I'm going to follow the footsteps of my blogging muse and just dive in on this one, My Culture Consumption: Roundup #1 (Jan - early Feb edition).
Although the month of January threw some curve balls, it also had some high points and I remained steadfast in my dedication to fiftyfifty.me.
Since I last wrote, I have read 3 new books:
*The Statistical Probability of Love at First Sight (book #4)
*Food Rules: An Eater's Manual (book #5)
*The Tiger's Wife (book #6)
Now, at first glance you might think I read 2 self help books and yet another trashy celeb bio, but this is not the case!
|best. title. ever|
The Statistical Probability of Love at First Sight
by Jennifer E. Smith
The Statistical Probability of Love at First Sight is a sweet and simple YA (young adult, ye non-literary friends in the house) novel about a boy and girl who meet at an airport, and what transpires over the course of the next 24 hours. As someone who can be easily sold on concept, I loved where she went with it, and the clever title had me from the get-go. It is not a question of if this movie will be made into a movie, but when.
Of course, it made me wonder what the statistical probability of love at first sight would actually be. Ooh, and would the same thing happen to me on my flight the next week? Not so much. In a very symbolic moment about my life, I ended up on the flight where the dude behind me was eating a tuna sandwich.
The Tiger's Wife
by Tea Obreht
Books that get a gazillion accolades are truly hit or miss. When I started this one, I got worried. Beautiful cover, 1001 quotes from adoring literary superstars... how would it deliver? And for the first 50 pages, I'll be honest, it didn't. I actually described it to others as "literary molasses". But then the pieces started to come together and I settled into the rhythm of the way the story is braided, and it became more enjoyable. What was most impressive to me was she had created a fairytale for adults. It was unlike anything else I had read, and the depths of her imagination, while at first alienating to me, became astounding.
|eat these, for example.|
by Michael Pollan
You'd look at the title and think I could write this one, but it turns out it stumped even me. Apparently food that comes in through the window of your car is not food?? Wish I got the memo before swinging into Jack in the Box yet again. A straightforward compilation of common wisdom regarding eating and health. We've heard some of these items over and again (women's magazines recycle these tips every month, do they not?) And yet the brilliance of the delivery is in the simplicity. I've been cooking at home nonstop since reading it, so it must have worked. Quick, someone take a picture!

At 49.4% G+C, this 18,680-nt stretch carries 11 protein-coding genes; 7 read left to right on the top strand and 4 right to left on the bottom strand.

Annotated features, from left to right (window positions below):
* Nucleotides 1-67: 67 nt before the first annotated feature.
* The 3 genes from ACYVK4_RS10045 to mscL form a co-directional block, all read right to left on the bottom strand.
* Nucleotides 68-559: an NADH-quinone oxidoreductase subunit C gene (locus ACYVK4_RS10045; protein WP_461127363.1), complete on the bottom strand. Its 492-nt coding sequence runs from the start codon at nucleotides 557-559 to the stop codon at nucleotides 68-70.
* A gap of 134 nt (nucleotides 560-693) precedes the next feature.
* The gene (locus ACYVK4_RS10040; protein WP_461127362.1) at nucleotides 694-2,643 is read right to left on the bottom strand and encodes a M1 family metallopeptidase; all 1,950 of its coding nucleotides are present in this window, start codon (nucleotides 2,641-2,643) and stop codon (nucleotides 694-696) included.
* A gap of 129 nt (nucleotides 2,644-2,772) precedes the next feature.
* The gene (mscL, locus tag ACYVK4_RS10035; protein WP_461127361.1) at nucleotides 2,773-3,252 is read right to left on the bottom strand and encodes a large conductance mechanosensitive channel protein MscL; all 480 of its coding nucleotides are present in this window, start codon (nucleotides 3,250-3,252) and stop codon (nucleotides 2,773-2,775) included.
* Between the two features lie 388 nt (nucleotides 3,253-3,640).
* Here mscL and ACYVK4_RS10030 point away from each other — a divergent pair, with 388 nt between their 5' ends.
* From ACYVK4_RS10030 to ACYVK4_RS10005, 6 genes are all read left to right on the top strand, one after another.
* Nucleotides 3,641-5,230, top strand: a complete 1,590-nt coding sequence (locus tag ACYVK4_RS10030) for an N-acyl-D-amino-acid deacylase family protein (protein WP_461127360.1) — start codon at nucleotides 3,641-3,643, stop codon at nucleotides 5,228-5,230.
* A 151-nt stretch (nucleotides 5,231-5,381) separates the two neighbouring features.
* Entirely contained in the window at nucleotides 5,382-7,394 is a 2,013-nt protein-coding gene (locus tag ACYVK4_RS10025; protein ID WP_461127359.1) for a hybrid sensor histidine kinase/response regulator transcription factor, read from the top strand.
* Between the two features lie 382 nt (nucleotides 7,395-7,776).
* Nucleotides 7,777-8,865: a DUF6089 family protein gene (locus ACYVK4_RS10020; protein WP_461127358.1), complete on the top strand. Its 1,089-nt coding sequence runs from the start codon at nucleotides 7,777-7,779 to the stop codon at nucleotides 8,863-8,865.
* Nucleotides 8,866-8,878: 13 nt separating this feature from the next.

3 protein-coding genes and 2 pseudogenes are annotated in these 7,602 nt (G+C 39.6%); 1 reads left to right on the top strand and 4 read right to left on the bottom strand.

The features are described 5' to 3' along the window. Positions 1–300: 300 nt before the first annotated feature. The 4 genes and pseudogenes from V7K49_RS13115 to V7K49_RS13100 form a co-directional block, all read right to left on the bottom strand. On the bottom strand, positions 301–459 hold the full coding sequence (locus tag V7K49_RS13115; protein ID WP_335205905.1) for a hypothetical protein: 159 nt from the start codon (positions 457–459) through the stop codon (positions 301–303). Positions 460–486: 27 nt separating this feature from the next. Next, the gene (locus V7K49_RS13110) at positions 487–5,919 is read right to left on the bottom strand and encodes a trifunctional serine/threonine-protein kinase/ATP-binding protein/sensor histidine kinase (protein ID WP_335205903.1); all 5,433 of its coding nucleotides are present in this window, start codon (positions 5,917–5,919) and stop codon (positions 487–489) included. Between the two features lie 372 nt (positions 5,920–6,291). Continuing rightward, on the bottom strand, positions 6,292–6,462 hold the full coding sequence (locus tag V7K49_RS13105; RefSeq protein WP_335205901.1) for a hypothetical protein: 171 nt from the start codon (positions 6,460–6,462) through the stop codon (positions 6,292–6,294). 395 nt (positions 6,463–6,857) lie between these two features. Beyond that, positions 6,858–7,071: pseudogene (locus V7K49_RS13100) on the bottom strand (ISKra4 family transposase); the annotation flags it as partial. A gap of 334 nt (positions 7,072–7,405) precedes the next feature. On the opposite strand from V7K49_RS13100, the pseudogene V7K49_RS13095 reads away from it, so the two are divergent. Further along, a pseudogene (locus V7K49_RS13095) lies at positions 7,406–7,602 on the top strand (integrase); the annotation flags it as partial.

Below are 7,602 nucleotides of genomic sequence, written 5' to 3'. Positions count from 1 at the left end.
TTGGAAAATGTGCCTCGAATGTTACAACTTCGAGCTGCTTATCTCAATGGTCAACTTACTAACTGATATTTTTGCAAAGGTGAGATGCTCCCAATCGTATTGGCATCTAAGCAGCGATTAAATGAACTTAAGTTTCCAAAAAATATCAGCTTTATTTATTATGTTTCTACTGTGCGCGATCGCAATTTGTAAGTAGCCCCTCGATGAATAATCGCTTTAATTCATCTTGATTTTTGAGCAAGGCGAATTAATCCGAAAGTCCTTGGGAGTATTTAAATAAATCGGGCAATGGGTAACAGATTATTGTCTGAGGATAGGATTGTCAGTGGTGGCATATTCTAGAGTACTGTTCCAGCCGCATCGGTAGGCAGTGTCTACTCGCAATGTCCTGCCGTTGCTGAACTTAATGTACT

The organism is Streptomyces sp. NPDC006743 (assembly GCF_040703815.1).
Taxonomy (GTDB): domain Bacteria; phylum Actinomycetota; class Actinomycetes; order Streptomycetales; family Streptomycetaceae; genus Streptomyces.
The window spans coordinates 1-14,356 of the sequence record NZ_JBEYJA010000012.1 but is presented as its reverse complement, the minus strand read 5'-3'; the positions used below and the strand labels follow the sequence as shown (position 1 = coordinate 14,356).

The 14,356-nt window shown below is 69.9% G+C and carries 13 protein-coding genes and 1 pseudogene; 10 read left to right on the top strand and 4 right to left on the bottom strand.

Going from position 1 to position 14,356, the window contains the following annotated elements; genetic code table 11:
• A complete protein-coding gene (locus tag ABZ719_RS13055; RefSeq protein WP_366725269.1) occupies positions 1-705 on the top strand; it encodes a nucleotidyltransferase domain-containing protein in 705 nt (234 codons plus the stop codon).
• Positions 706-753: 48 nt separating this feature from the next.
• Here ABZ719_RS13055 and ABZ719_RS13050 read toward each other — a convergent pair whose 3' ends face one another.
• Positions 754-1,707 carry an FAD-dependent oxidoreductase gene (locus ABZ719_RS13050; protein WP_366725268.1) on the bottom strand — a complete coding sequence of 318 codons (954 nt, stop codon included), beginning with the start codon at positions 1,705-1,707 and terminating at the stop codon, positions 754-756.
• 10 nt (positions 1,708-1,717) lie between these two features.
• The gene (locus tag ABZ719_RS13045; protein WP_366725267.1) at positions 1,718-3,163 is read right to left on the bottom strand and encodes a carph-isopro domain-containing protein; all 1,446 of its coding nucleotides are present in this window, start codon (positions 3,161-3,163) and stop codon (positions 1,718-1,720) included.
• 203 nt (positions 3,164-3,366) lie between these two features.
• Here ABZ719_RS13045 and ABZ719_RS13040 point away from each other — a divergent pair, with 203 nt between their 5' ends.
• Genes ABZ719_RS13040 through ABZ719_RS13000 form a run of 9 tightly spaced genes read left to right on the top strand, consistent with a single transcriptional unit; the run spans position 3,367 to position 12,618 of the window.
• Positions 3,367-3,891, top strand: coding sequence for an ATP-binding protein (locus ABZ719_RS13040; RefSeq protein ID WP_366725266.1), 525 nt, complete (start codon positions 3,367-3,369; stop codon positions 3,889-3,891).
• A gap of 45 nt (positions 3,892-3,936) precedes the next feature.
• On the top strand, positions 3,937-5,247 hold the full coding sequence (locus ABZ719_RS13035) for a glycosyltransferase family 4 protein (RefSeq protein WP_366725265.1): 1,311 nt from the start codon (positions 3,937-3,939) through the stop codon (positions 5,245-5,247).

Movie-wise I've been slacking. I saw The Muppets (movie #3), the new one with never-lets-me-down Jason Segel and Amy Adams. Then I went on a movie hiatus as I spent hours of my sweet youth watching Downton Abbey (worth 0 pts on fiftyfifty.me, but worth a million to my internal romantic) The Muppets was fantastic because it was delivered in a self-conscious style that allowed it to be self-deprecating and fun; from the start the movie makes you aware that they KNOW it won't live up to traditional Muppet movies, but you're going to have fun with it anyways. And we did.
Yesterday I tried to pick up the pace, and watched Gattaca (movie #4) last night, starring Ethan Hawke and Uma Thurman. Then today I went to see A Separation (movie #5), the Iranian film that has been nominated for the Best Foreign Film Oscar as well as Best Screenplay.
One of these was significantly better than the other, in my opinion. That would be the one where Uma Thurman is not playing the ideal woman. (Seriously, she's cute but how are there not one but TWO movies centered on this theme?)
Set in a future society obsessed with human perfection, I liked the issues that Gattaca raises. It was interesting to watch it so many years after its release; at the time when it came out I'm sure people weren't yet testing to see what gender baby they could conceive, strategizing for a child's best success via selecting the "right" donor at the bank, etc. So I'm sure my experience is different, watching it in a time and place (now) where this testing isn't that much of a wild concept. And perhaps that's what made it even creepier, less of a sci-fi and more of a social warning. So they had concept and the cinematography was beautiful -- but for me the acting fell flat. All I could think of was how happy I was for these two boring people that they found each other. I wanted to do away with the other two and just watch Jude Law, charming as ever. Of course the one interesting one self-incinerates, of course.
A Separation probably deserves a post of its own.
The story, written and directed by Asghar Farhadi, is about a man and woman who are in the process of divorcing- they separate and he is left to raise their daughter and to find care for his father, who is suffering from Alzheimer's. The plot spirals out from there, examining the ripple effects of our actions. The film introduces a cast of absorbing characters through strong acting, heavy but well-delivered themes, and storyline that will stay with you long after you leave the cinema.
A Separation deserves the accolades it has been getting. But here's the thing: it's not a good movie despite its being from Iran, which I fear is what some people think. It is a good movie because it is done with heart and with universal themes and characters you can readily relate to, however wildly different their circumstances might be from your own.
For me, the movie and its social ecosystem it reflects is symbolic of Iran (and the world) as a whole- it's much more complex than you could possibly imagine at first glance.
Nothing is simple. cc: Politicians of the world.